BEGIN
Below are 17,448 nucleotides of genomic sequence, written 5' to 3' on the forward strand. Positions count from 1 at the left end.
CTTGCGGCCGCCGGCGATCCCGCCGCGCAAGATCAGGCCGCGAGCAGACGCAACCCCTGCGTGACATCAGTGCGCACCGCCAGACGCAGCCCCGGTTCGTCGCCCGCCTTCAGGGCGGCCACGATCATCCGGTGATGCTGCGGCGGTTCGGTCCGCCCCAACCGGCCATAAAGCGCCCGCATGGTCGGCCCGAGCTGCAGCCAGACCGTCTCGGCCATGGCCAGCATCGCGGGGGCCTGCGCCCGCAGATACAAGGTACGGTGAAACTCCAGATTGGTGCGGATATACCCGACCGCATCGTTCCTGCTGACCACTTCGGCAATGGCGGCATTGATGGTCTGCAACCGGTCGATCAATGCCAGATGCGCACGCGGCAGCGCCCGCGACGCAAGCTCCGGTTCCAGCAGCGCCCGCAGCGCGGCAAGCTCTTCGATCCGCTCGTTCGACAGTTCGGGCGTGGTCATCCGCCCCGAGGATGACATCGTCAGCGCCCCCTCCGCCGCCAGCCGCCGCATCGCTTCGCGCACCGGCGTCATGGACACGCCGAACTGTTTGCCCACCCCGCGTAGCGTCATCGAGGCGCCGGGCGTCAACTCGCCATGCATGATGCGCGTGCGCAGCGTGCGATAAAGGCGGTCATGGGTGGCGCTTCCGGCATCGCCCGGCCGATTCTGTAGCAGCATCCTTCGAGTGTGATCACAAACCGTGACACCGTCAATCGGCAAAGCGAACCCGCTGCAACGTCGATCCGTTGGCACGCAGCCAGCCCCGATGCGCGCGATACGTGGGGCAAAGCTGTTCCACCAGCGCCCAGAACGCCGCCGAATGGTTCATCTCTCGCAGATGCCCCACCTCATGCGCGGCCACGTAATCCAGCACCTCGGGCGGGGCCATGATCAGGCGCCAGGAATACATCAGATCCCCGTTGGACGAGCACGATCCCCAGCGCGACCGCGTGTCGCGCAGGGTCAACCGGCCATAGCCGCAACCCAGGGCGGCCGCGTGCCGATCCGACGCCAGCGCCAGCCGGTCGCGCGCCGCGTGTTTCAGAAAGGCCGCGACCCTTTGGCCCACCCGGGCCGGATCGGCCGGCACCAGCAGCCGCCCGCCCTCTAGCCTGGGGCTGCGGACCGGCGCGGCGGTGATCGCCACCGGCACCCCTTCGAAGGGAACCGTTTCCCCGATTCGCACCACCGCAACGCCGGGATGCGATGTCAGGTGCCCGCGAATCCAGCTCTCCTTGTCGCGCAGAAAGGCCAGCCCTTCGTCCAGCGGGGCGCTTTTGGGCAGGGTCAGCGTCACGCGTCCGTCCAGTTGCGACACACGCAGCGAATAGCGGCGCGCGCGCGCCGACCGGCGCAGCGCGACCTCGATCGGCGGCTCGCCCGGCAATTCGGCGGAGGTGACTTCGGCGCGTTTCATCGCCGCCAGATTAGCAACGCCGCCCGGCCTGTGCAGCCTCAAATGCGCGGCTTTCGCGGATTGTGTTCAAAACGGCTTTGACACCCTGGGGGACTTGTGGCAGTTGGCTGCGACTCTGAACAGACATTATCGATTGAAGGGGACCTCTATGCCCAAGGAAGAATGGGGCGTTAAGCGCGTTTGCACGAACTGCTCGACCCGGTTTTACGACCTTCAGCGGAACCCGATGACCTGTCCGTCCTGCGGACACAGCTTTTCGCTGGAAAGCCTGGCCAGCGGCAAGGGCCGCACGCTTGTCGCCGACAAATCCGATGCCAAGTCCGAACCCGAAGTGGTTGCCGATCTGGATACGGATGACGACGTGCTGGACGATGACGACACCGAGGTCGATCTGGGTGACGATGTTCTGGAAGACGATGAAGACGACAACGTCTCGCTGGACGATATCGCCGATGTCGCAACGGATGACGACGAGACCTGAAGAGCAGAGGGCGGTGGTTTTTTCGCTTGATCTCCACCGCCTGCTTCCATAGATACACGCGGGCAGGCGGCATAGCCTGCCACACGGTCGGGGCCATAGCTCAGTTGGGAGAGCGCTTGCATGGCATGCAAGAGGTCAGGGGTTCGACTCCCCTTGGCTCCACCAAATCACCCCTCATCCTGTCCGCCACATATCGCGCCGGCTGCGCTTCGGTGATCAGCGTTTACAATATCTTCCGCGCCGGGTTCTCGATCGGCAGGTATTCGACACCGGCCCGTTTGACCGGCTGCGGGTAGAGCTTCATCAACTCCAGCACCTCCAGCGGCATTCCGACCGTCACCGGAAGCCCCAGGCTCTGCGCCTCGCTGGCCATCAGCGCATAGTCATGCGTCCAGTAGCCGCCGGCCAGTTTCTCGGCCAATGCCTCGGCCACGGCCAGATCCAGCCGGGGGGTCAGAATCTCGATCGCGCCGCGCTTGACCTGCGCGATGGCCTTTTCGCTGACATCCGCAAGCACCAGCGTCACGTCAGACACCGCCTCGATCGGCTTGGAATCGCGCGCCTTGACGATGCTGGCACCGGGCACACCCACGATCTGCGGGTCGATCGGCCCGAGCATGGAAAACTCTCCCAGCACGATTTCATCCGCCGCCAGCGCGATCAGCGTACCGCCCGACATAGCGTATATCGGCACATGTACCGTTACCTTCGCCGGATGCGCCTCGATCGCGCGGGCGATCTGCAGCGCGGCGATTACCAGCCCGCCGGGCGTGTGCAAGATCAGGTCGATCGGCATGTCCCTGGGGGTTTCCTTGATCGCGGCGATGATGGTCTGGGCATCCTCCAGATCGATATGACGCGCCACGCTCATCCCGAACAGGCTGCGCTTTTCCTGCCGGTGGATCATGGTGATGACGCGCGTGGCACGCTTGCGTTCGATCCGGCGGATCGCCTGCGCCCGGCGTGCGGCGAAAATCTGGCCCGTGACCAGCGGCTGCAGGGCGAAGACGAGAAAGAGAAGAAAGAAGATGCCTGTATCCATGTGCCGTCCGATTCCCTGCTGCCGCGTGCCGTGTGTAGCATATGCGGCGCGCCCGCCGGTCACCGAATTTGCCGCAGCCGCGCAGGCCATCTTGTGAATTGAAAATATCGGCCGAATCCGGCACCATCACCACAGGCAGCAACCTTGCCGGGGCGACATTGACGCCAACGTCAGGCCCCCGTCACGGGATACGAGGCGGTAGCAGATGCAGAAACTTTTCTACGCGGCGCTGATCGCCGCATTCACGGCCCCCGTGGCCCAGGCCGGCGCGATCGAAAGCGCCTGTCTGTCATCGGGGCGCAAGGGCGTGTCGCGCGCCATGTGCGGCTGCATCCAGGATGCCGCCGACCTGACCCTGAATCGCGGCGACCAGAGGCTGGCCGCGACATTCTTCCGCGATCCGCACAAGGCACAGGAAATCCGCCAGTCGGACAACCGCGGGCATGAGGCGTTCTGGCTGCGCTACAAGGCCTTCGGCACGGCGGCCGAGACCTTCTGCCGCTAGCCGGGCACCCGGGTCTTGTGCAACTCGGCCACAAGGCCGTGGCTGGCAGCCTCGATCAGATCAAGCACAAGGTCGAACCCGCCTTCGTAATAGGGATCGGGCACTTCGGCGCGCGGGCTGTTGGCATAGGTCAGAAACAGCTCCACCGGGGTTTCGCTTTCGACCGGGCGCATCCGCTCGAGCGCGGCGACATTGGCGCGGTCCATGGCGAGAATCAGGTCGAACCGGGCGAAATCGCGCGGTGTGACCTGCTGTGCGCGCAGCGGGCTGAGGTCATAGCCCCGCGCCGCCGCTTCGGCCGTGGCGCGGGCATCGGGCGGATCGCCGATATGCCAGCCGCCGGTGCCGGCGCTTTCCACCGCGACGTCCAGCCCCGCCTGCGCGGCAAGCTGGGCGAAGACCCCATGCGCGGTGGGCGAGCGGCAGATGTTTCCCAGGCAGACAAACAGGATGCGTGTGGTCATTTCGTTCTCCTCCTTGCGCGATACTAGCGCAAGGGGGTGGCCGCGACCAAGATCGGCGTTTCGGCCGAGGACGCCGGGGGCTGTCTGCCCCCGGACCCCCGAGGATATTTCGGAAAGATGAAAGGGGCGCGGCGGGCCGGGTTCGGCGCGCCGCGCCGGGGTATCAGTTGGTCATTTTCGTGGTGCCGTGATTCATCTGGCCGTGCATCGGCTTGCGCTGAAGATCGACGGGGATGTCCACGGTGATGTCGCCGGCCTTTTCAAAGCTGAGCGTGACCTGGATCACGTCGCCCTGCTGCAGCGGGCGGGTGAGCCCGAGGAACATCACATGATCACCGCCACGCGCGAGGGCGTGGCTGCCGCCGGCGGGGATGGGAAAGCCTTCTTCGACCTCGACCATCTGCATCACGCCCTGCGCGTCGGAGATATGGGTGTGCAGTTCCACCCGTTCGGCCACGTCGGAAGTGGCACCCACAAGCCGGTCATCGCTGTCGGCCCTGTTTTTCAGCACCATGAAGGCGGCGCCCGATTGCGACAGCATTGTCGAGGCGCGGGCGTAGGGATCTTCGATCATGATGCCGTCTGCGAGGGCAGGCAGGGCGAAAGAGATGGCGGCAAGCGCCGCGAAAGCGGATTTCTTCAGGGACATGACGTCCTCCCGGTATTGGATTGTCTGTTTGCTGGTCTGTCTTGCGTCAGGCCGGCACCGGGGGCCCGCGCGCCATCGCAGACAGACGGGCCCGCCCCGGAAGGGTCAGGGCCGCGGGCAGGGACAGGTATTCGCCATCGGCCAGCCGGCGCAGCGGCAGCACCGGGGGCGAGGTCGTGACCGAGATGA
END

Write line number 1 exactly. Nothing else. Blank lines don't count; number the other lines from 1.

Below are 17,448 nucleotides of genomic sequence, written 5' to 3' on the forward strand. Positions count from 1 at the left end.